There’s a saying: “If you know better, you do better.” In regard to the municipal election, there could be no more relevant statement. Candidates often launch campaigns for personal reasons that are aligned with community need. We hope (as constituents) that candidates choose to run to genuinely represent all of our collective voices and interests.
This year, we cannot ignore the fact that in Marion County, communities of color aren’t faring as well as the white community. In particular, the black community is experiencing starkly higher rates of unemployment, lower median income, a higher poverty rate, a widened gap in educational attainment and homeownership at 20% less than the national average. There is a difference, and these are not hidden truths. The 2019 municipal election is about many things, but these things should be the focus.
Let’s think of the city as a person, and each part of the community makes up an organ system. If a part of your body is operating at a lower percentage or hurting, can the whole person be well? Absolutely not. Can the person function? Sure. Can the person get along and look to be well? Sure. But the person is not actually well. Indy looks great and is great in many aspects, but there are parts of the body that are not doing well. We need the whole city to be doing well and performing at 100%.
So why not just aim towards a blanket community improvement strategy? Because that widens the gap. It’s time for all of those who hold and/or are seeking office to carry the banner of disparity reduction and drive the city towards equitable outcomes.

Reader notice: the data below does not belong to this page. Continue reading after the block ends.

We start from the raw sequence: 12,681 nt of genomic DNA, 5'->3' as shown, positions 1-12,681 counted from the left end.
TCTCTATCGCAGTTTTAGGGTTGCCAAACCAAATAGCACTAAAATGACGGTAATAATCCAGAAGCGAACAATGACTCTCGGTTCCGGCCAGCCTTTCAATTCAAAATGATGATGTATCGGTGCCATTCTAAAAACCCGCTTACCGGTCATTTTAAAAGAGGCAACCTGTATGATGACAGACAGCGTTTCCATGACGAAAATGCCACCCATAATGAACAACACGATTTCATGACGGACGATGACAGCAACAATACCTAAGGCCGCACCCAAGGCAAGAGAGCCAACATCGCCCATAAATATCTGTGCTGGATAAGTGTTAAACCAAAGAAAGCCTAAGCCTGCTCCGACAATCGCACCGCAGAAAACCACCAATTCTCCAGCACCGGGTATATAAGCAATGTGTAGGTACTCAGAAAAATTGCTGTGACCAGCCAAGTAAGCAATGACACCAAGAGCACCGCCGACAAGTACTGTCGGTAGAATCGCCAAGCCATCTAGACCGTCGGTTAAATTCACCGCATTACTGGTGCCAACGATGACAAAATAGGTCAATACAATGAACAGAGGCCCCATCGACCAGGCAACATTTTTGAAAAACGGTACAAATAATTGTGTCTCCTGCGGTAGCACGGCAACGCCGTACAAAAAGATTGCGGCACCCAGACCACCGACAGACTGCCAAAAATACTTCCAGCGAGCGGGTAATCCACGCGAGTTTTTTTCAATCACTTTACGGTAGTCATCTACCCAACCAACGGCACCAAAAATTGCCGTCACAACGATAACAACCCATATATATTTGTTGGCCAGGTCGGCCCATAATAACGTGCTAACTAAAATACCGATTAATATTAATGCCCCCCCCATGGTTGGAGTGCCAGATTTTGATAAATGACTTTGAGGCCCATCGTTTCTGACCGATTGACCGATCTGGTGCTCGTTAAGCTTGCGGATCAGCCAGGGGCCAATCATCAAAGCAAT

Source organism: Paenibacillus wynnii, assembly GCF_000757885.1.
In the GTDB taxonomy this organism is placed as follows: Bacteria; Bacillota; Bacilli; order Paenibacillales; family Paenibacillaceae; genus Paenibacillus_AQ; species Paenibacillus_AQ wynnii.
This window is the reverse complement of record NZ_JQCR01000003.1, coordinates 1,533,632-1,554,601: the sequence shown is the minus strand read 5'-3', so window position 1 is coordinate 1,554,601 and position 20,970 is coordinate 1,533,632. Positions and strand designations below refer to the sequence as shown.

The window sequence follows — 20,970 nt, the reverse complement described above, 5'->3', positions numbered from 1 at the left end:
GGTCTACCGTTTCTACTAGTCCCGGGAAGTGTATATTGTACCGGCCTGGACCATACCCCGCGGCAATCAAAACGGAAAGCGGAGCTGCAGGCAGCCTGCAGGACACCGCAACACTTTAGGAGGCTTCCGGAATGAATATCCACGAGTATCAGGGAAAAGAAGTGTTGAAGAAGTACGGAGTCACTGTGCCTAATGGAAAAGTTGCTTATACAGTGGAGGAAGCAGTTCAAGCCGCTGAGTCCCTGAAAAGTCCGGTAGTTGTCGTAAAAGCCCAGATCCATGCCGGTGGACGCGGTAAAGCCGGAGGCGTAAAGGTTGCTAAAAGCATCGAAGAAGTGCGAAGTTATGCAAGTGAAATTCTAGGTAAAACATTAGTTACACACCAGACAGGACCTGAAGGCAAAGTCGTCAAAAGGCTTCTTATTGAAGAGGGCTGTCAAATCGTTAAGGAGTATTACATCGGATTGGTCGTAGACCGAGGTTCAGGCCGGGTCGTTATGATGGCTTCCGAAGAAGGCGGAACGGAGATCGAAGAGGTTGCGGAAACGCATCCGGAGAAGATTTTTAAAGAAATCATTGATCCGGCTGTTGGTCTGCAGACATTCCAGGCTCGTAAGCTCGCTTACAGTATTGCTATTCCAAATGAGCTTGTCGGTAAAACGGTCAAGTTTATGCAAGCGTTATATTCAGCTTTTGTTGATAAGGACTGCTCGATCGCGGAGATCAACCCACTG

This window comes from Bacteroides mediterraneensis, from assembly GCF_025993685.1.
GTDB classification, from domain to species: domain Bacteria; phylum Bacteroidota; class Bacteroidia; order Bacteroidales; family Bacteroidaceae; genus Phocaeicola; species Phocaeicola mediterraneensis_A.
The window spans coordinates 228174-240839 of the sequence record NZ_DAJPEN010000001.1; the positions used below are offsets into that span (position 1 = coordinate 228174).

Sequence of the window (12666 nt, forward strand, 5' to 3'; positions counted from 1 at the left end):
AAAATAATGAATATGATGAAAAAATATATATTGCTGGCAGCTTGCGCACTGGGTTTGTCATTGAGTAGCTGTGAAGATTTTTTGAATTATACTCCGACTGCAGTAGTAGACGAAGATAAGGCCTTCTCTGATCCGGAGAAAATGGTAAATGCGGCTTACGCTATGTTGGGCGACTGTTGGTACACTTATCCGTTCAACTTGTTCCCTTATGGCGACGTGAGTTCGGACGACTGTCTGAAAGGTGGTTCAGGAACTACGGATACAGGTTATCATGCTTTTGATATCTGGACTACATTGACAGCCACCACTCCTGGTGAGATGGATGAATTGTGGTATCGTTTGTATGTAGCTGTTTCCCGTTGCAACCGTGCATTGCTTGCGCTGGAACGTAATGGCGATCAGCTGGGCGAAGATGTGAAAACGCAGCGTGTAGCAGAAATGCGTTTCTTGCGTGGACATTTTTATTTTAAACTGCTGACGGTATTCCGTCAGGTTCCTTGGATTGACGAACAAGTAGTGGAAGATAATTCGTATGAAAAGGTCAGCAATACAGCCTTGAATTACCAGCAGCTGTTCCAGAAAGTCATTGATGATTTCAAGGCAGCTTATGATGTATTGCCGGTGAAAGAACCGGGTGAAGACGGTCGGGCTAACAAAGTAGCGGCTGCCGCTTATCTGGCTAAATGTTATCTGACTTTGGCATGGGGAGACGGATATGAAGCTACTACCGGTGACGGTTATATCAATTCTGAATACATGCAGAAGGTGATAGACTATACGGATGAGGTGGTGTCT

Earlier this year, when the Central Indiana Community Foundation switched gears and changed its mission to “mobilize people, ideas and investments to make this a community where all individuals have equitable opportunity to reach their full potential—no matter place, race or identity,” it took a necessary lead for our community. The challenge is now on elected leaders, and not just black elected officials. “Preaching to the choir” is always welcome, however, the true outcomes derive from the people in the “pews.”
Ignoring these disparities or leaving them out of your reason to run is telling. A city where everyone is thriving (even when the data is disaggregated) is the city we ought to strive to be. While our not-for-profit and civic community leaders have been working overtime to break down barriers, partner for equitable outcomes, and are innovating for inclusion, elected officials need to carry the banner and use the bully pulpit to influence improvement. This is where knowing better should lead to doing better.
And yet, the disparities exist. These are not things that can be healed overnight. They take time. They take energy. They take planning. And most importantly, they require leaders to admit that they don’t know what they don’t know and be open to exploring ways to reduce the disparities once they know about them.
Call me a crazy millennial, but it is my belief that a city like ours can’t afford to ignore the outlier in its metrics. The need is great and the time is now to address the issues that have been delivered to mayoral and council candidates. Having an agenda or platform that directly addresses the needs of the black community doesn’t mean ignoring the rest of the city. It means our elected officials know better and are looking to do better for all of Indianapolis.•
Slash is a diversity and inclusion consultant in the health care industry and is president of The Exchange at the Indianapolis Urban League.Send comments to [email protected]
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